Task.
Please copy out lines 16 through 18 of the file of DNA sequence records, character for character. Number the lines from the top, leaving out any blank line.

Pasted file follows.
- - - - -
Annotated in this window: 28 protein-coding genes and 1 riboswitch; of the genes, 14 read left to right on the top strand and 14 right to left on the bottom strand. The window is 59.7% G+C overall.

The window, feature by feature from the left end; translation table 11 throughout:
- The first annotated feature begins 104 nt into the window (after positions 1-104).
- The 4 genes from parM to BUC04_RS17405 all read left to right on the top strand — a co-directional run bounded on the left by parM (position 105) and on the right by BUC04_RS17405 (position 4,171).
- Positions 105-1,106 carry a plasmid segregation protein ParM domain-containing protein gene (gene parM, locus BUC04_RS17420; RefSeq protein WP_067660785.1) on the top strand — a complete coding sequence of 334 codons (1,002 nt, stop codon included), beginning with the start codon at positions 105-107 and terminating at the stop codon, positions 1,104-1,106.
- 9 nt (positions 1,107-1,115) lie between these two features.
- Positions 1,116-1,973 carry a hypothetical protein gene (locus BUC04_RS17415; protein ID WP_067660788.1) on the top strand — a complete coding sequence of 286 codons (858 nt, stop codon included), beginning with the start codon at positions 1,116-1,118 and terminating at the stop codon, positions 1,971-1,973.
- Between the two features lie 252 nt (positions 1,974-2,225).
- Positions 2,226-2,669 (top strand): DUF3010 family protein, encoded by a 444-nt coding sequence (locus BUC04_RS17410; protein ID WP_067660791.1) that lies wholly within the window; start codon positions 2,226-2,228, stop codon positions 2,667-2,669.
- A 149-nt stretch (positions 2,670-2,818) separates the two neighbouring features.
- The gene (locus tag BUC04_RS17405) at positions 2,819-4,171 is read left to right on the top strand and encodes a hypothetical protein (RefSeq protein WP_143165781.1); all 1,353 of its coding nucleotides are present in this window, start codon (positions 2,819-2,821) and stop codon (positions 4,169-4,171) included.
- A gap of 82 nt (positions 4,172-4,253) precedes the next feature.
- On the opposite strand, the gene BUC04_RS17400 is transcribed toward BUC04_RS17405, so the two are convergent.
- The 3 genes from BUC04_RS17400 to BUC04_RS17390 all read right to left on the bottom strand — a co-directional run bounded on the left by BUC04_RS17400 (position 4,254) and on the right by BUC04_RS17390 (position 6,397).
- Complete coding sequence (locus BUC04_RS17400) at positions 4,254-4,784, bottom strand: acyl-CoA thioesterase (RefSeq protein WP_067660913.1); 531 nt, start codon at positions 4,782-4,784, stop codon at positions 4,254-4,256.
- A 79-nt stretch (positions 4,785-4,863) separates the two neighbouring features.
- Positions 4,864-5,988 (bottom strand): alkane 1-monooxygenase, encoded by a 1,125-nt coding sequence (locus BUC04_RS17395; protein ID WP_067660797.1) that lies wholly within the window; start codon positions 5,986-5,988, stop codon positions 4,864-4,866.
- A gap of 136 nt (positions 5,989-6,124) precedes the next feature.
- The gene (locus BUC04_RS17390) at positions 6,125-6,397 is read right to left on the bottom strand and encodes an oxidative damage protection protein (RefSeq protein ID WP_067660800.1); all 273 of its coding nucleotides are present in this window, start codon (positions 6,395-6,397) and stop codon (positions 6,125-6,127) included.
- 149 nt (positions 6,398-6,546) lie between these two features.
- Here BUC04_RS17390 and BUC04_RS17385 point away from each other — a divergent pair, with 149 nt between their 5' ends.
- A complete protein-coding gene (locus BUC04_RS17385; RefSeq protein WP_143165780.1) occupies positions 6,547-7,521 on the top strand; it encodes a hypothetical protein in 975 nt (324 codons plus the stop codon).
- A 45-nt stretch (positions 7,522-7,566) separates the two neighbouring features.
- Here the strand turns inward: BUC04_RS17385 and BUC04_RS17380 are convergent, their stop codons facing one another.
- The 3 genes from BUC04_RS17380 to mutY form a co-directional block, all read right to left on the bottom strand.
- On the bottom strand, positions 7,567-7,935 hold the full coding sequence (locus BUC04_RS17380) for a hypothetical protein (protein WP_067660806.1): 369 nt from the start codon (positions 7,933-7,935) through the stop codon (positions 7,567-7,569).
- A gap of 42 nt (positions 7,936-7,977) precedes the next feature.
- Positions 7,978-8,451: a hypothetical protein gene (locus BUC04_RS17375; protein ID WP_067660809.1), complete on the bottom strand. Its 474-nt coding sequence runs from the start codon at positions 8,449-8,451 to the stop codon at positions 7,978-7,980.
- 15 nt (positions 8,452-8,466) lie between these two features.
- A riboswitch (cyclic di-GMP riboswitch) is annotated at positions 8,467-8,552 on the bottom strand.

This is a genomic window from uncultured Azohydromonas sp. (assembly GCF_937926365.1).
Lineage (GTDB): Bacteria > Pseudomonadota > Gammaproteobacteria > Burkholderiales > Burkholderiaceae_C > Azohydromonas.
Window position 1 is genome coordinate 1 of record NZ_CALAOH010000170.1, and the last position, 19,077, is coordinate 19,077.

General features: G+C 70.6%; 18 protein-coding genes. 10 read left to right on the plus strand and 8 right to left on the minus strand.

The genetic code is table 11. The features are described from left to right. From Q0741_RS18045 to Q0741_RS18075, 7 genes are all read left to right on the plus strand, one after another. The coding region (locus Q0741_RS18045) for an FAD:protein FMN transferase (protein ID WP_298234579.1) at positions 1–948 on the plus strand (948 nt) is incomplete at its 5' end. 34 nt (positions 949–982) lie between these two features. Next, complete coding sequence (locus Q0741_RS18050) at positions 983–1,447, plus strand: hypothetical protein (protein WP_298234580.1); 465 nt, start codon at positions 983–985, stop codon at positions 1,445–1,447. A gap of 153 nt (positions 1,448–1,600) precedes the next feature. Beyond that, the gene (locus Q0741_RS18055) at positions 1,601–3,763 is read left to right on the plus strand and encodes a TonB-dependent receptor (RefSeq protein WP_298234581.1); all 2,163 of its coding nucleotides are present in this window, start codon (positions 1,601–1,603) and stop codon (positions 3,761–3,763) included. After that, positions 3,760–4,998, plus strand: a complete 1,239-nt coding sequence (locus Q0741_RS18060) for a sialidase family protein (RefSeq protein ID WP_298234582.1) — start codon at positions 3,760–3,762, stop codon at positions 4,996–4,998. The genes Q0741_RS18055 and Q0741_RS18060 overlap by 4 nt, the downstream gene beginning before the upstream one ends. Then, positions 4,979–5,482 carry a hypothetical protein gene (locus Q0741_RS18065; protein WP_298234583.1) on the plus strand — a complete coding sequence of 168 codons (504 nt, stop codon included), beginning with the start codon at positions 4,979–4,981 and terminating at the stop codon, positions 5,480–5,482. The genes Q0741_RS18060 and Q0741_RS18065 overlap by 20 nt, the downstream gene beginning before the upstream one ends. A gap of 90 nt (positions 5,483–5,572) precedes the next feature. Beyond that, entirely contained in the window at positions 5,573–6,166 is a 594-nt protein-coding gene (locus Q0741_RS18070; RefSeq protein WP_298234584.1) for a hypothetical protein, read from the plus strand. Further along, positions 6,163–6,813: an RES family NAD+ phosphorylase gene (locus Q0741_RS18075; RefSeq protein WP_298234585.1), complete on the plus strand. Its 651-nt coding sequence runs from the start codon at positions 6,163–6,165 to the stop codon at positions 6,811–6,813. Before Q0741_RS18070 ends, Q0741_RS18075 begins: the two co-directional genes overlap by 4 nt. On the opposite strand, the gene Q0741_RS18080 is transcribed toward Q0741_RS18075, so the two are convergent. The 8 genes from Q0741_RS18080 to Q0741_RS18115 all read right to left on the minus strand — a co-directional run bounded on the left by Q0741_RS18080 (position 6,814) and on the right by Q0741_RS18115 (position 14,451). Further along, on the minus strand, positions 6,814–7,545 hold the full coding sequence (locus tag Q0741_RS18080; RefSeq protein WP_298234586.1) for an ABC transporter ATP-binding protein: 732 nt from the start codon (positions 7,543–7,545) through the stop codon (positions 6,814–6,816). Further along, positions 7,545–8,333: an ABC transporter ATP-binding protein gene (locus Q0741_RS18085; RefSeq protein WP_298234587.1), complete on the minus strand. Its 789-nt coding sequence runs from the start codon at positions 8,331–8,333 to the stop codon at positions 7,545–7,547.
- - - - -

- A 79-nt stretch (positions 4,785-4,863) separates the two neighbouring features.
- Positions 4,864-5,988 (bottom strand): alkane 1-monooxygenase, encoded by a 1,125-nt coding sequence (locus BUC04_RS17395; protein ID WP_067660797.1) that lies wholly within the window; start codon positions 5,986-5,988, stop codon positions 4,864-4,866.
- A gap of 136 nt (positions 5,989-6,124) precedes the next feature.